First a thank you to everyone who helped out, both in the UK and especially in Kenya and Uganda, with the pre-summer set up of the EPAfrica projects and the first week of training. Everything has run incredibly smoothly, which wouldn’t have happened without you.As you heard from Jess in Kisii last week, the Project Workers (PWs) spend their first week in-country doing training. Ours left the Kakamega house on Friday after the Head Teachers’ Conference. After a week of watching eleven to Kakamega and get to know each other—they were gone! Off to discover their schools, meet their neighbours, and put a year’s worth of training inEPAfrica’s model into practice. With three first-year and three second-year schools scattered across Kakamega and Vihiga counties, the PWs have many different issues to think about. Some will be focussing on the part of our model directly concerned with resource investment—schools with one textbook between six students, or a ‘lab’ that is just an empty room. Others will do this, too, but may also try to find some reasons and some solutions for unequal exam results between girls and boys, or try to create a sustainable programme of careers guidance where there has been none before. The beauty of the EPAfrica model is that each school and its PWs will come up with their own solutions to their own problems.The PWs who came back this weekend have already started making their plans. In a week they’ve managed to analyse some of the problems facing their schools, and start to think of solutions. That’s the main aim of their first week in the schools. As the Summer Team, the job of the Project Manager and Coordinators is primarily to provide support for the PWs as they make these plans, so we’ve been fielding calls (‘There’s so much to do here, how can we do it all?’) and advising on the average quotes for water tanks or gas installation for labs. We’ve also been visiting schools applying to the programme, each of which receives at least two visits by Summer Team members before being selected for investment, one of which is featured in this week’s photo.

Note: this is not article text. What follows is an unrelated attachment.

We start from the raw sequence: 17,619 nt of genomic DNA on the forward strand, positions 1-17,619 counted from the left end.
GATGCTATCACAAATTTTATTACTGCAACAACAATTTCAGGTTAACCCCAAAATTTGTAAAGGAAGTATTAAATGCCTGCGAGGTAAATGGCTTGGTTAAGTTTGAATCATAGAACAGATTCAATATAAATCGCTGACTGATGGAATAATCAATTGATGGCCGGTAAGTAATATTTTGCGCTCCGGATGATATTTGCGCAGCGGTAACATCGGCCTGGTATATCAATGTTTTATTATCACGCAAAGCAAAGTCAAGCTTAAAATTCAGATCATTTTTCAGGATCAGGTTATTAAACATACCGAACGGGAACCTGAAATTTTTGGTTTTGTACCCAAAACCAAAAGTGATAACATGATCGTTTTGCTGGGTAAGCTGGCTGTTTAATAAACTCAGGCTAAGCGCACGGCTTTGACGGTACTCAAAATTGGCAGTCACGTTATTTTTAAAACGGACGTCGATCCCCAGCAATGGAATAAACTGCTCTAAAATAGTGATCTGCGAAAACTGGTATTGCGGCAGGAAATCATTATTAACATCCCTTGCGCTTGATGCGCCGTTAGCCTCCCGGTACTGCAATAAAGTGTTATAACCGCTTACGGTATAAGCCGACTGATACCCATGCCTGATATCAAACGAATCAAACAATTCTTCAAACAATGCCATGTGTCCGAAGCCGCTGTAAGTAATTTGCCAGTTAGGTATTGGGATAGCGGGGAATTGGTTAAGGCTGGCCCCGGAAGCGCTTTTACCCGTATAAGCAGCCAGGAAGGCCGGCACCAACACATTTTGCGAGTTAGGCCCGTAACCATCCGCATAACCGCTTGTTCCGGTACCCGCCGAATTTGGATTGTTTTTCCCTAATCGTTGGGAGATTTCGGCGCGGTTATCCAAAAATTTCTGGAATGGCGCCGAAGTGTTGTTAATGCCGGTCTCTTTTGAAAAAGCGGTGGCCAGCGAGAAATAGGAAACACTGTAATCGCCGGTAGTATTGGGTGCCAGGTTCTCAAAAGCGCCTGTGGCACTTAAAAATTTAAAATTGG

Here’s to another eight weeks as good as the first two!